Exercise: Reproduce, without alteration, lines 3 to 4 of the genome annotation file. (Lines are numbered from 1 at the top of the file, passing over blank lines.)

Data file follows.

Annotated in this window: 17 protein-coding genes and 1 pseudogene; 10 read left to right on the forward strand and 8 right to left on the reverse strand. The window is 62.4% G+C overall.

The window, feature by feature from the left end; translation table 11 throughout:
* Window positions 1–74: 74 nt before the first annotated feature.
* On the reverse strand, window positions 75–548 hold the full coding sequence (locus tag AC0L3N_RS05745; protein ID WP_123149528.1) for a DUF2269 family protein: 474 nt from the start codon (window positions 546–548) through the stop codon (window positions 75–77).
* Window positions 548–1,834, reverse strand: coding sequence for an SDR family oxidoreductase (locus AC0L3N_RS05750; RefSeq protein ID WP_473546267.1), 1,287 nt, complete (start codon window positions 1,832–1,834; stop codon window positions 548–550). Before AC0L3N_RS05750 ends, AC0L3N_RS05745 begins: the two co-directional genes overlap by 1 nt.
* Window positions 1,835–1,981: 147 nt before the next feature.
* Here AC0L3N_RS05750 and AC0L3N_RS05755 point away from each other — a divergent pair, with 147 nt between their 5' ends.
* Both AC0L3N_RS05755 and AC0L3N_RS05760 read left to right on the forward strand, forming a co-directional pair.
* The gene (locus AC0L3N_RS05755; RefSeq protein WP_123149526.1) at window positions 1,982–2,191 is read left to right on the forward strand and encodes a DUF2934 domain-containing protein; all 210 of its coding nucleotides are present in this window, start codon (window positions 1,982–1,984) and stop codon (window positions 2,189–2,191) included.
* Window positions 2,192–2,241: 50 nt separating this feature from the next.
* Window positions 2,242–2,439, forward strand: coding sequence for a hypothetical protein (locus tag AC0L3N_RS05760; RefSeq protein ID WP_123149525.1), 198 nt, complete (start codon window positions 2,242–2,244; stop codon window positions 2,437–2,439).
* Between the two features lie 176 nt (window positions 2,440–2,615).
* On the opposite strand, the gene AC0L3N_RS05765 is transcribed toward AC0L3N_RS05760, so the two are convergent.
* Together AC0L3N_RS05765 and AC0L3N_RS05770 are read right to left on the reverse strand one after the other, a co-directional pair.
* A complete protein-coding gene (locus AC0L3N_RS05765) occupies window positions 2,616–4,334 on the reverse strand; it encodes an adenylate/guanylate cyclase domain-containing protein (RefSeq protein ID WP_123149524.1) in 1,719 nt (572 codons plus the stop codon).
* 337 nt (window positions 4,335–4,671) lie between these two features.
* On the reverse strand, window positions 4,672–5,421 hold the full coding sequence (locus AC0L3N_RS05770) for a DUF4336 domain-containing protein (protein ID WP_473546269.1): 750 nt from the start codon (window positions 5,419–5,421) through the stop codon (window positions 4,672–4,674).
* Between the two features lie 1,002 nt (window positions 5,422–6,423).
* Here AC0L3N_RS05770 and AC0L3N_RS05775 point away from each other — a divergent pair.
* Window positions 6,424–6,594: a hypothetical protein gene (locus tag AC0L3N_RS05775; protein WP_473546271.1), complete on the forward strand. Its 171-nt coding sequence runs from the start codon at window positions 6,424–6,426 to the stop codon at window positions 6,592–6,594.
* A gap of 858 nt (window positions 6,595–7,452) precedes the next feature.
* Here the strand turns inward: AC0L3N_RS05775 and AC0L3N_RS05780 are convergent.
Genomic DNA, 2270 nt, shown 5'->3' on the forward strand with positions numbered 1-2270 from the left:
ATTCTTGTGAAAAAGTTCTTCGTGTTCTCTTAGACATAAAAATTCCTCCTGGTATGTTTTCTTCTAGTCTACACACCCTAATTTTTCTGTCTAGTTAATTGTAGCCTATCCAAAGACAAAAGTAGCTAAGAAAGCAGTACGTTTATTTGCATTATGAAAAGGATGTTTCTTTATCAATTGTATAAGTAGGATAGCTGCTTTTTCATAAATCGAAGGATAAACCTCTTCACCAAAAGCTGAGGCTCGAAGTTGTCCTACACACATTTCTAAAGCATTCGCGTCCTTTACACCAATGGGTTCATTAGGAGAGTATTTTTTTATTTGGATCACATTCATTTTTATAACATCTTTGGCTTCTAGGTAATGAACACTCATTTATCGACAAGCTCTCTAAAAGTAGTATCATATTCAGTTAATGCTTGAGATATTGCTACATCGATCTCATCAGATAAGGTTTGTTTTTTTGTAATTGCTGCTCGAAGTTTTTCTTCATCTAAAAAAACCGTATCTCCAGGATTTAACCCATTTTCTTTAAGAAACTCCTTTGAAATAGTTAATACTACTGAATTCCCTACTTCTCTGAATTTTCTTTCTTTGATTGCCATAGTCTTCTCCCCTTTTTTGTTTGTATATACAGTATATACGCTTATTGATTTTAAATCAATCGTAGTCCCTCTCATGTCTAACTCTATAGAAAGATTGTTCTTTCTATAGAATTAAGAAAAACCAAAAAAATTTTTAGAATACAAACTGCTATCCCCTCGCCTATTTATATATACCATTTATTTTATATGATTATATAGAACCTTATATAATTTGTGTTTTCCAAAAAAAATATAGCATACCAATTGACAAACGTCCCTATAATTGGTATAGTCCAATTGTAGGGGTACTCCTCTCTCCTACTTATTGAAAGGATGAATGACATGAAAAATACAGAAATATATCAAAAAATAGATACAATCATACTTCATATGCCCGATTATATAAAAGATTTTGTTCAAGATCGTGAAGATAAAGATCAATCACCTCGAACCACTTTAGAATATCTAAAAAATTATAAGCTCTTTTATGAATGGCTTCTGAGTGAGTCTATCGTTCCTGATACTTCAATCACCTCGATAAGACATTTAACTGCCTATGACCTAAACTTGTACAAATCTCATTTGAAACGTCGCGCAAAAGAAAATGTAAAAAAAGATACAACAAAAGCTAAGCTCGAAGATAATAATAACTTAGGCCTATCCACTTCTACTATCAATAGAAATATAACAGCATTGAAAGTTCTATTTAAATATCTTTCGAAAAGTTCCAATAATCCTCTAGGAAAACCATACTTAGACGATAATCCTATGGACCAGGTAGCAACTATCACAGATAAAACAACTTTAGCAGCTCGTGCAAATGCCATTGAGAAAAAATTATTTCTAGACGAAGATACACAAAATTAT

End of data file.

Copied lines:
* Window positions 1–74: 74 nt before the first annotated feature.
* On the reverse strand, window positions 75–548 hold the full coding sequence (locus tag AC0L3N_RS05745; protein ID WP_123149528.1) for a DUF2269 family protein: 474 nt from the start codon (window positions 546–548) through the stop codon (window positions 75–77).